Tuesday, November 14, 2006

New Release Tuesday: The Drawing Board

Ok, so it wasn't released today. I got my hands on it Saturday night at the short notice show (with The Boxing Lesson and Black Before Red) at Mohawk, but I will go into details of that in another post. Who are these guys? Just an Austin band that plays great music. Keep reading.

The title of record is Clear to the Far Side of Way Over Yonder. Quite a mouthful. The cover art (above) captures the essence of the title, drawn into the air by a balloon, not knowing where the wind may take you and the album also takes you somewhere you haven't been before. Over half the songs are new to me, not hearing them performed live (granted, I've seen them only three times) or not listed on the 3 song disc or their myspace page.

The album kicks off with Clear to the Far Side, a short (less than a minute) opening soundscape of feedback, pedal steel, and backing vocals underneath Justin Tapp's ranging croon for some reason gives me images of Pink Floyd and The Beach Boys together in a lounge in Vegas (how's that for an image!). From there, use of different styles take us all over the musical map. The rocker Something I Can't Have slips briefly into glam mode as the vocals rise into falsetto over gleaming guitar riffs during portions of the song, but still has the Beach Boys-esque harmonies everpresent. The pure power-pop guitar and the call and answer chorus of Haven't We Been Through This creates probably the most catchy song on the album. Try not to sing along.

The rest of the album shows more of a mellow side. The musically upbeat, but absolute lyrical downer of Happy With You is bouncy, smile while you cry over someone music, while What About Me has a hard rock vibe (brief guitar solo case in point) flowing underneath jaunty guitars and harmony-filled vocals. It would be hard to stop tapping your foot to these songs. The ballad Opposite of Home reminds one of coffeeshop troubadors telling a sing-song story over acoustic guitars (with some keys thrown in for good measure). It's a Lie gets overtly political. One is unlikely to notice though, as dream-like vocals and quiet strums of acoustic guitar will make you forget the world around you and get lost in the music. The capstone of the album is the ethereal final track, Lose My Mind, drawing upon a definite later-era Beatles influence.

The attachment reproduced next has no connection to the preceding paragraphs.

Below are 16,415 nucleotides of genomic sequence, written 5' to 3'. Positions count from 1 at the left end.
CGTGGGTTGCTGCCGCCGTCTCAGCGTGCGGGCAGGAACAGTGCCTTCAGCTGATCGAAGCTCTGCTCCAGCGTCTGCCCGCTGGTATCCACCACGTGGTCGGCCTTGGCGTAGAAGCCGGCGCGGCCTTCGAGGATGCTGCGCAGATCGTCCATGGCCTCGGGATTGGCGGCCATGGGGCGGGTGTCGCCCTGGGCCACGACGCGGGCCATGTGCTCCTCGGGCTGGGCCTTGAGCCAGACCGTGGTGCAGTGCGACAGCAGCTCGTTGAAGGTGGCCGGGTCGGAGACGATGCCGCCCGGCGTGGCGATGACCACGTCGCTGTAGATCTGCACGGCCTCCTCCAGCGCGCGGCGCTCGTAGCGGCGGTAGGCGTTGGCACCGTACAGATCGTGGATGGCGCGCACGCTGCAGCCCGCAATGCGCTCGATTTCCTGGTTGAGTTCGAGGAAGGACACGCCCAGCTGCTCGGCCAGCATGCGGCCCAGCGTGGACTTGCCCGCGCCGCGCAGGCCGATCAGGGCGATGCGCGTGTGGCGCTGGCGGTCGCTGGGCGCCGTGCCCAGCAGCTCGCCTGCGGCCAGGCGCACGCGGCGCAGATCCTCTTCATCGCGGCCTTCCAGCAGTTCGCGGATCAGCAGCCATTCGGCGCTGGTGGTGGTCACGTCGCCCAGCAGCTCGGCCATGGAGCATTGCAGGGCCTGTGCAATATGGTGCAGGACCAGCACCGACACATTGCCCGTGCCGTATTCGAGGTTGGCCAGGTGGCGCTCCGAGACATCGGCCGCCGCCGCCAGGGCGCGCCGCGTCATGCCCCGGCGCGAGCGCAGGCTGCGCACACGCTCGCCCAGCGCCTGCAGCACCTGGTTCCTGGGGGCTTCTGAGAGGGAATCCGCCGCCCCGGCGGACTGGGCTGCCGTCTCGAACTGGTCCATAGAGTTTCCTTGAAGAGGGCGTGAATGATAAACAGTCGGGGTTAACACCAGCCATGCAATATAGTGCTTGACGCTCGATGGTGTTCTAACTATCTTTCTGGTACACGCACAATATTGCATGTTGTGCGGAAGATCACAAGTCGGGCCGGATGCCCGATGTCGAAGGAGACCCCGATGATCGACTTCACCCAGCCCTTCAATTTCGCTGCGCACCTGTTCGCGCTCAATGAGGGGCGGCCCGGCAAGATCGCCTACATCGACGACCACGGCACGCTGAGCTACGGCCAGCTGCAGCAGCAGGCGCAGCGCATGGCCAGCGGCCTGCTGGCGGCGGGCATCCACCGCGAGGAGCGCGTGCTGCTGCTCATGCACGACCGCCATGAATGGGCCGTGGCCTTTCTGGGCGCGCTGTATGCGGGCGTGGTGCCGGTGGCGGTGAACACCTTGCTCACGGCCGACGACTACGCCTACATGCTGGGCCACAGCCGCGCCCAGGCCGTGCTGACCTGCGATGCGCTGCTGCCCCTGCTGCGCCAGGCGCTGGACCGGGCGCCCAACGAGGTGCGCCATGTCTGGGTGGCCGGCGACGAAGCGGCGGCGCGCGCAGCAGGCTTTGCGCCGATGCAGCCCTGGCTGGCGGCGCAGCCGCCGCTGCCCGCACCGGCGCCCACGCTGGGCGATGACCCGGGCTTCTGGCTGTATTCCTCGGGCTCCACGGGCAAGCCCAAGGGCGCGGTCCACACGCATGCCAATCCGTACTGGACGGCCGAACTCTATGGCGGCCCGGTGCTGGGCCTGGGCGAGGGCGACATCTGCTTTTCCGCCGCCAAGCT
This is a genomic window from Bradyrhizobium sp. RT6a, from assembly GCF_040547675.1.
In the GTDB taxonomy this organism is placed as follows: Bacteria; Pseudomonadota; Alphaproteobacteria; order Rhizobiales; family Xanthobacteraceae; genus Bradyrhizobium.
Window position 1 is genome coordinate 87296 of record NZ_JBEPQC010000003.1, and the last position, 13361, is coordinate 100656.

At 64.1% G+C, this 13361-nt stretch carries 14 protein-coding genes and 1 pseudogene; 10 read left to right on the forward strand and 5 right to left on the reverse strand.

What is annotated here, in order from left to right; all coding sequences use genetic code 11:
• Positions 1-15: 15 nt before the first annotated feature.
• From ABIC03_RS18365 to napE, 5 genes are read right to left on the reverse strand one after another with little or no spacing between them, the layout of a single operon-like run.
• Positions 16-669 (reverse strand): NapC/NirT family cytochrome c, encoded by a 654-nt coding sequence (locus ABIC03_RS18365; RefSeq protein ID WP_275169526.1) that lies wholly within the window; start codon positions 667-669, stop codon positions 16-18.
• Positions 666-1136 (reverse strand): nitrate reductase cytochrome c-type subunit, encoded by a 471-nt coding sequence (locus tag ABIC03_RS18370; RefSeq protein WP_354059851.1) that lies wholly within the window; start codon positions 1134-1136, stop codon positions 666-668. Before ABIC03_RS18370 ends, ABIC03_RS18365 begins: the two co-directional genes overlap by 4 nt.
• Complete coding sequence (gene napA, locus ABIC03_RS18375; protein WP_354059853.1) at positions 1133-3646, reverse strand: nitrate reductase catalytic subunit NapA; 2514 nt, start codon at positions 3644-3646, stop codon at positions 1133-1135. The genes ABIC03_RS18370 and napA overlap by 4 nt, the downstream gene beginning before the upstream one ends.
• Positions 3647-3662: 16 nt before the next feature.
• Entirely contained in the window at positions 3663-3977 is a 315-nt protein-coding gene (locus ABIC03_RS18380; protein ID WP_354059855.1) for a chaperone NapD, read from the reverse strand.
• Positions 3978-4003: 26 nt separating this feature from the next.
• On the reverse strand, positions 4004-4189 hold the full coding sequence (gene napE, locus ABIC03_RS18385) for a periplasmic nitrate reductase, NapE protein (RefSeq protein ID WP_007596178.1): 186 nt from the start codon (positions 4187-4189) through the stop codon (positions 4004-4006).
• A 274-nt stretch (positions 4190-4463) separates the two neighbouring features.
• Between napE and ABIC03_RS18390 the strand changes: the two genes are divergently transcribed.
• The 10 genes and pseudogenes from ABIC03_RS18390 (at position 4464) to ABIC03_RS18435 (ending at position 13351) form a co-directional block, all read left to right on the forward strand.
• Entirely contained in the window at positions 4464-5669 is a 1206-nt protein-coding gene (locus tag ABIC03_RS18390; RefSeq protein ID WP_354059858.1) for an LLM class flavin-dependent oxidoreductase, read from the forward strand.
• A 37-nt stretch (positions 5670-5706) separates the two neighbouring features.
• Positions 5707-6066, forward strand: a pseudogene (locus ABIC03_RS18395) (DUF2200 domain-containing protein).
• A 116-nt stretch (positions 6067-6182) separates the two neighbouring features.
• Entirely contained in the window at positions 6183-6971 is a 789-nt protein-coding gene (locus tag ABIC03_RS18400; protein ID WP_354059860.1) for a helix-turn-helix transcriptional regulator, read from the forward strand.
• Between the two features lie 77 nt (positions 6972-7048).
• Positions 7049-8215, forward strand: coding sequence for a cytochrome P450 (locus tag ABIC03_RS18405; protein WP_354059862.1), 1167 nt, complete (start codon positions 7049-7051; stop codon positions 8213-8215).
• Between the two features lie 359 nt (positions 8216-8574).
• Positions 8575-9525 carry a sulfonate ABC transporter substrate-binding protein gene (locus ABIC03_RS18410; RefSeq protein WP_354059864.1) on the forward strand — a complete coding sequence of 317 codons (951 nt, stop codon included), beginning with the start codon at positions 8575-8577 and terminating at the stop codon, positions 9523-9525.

On the whole, Clear to the Far Side of Way Over Yonder is well put together musically. Every song has some hook to it that keeps you there and doesn't let you skip ahead to the next track. The use of different instruments that are not of the norm in rock today (pedal steel, glockenspiels) is a welcome addition. I cannot say much about the actual lyrics as I have not sat down and tried to grasp all of them yet (and no lyric sheet). I am having a hard time getting past the great intrumentation and vocal quality in the songs.

With all that gushing from me, I want to hear from you all. What do you think? Am I crazy? Or am I right on the money? Also, check out the other post about The Drawing Board after I saw them the first time. Big THANKS to Justin, Brandon, Dave, David, and Adam for the great music and the CD. Now get out there and support these guys!

Here are some songs off the CD that are not found anywhere else. Enjoy!

Happy With You
Lose My Mind


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